Thursday, 4:30 PM
Officials weigh warning teachers off social-networking sites
April Simpson, Globe Staff
School officials in Scituate are proposing to direct teachers and staff about appropriate use of social-networking sites such as Facebook and MySpace, raising questions about whether school systems should interfere with employees’ personal activities.
Scituate officials say they are trying to address the liabilities presented when teachers and students maintain online communication on these increasingly popular websites. The proposed policy, state officials say, appears to be the first to tackle teachers’ use of the online sites.
A draft of the policy "advises employees to avoid any inappropriate interaction with students who are also posting to Social Network Websites." However, the brief statement does not define "inappropriate" behavior, nor does it include possible punishments. School officials are seeking legal advice to help determine the consequences of improper teacher conduct.
Several Boston-area teachers said they use the sites and said they should be considered professional enough to manage them without interference from school districts.
Scituate’s proposal, some say, illustrates a generation gap between young, Internet-savvy teachers and veteran administrators.
"You have young teachers entering the profession who grew up with the Internet and MySpace," said Luc Schuster, a 26-year-old member of the Cambridge School Committee. "There’s a culture that’s more free and open with that type of posting that might not translate well to an older administration."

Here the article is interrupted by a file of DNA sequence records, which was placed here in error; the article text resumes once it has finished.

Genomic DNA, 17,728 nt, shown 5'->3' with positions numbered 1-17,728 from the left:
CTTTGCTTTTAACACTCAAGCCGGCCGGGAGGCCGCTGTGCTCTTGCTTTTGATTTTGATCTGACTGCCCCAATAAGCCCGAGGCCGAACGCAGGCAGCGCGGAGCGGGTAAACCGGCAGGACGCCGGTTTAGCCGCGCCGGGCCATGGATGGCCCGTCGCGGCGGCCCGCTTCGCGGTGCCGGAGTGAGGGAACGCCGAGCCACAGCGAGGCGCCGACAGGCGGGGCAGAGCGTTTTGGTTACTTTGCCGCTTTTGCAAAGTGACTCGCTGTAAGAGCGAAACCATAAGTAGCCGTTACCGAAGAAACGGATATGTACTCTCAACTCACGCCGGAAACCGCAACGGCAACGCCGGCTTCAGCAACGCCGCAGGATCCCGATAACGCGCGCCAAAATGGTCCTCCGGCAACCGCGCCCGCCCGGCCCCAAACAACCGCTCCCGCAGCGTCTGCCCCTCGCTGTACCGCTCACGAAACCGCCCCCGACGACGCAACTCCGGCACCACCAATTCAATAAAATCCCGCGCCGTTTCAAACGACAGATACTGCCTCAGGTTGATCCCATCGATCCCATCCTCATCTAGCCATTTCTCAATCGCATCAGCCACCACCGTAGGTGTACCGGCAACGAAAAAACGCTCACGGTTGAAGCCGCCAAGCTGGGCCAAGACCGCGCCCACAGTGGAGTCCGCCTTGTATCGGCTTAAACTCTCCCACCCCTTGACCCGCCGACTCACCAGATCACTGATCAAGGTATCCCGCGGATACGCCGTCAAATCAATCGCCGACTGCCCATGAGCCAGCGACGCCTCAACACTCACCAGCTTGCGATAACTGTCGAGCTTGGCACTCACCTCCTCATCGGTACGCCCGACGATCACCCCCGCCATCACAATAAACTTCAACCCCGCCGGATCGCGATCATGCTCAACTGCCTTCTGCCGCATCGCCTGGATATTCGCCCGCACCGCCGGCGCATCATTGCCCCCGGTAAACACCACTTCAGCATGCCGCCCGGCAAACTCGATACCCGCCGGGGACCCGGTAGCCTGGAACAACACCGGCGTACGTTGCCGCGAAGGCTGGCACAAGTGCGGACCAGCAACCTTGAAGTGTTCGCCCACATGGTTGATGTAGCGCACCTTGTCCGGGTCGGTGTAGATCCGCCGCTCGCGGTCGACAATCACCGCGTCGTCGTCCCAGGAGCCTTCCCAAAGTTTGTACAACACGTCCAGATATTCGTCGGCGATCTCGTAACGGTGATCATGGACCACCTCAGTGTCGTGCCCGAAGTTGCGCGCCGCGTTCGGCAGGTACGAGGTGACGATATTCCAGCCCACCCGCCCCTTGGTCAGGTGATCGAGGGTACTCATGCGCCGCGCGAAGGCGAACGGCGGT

Scituate school officials say the policy, which they expect to be in place next school year, would not prohibit educators from maintaining an online profile, or from maintaining a relationship with students through that profile. Officials said they had no knowledge of employees engaging in inappropriate behavior with students, or posting explicit content online.
"If there are predators out there, the fact that the school has a policy certainly is not going to deter anybody," said Michael Hayes, vice-chairman of the Scituate School Committee. "But I think it is good that we make a general policy stating that we’re aware of the current technology and we encourage students and teachers to use it properly."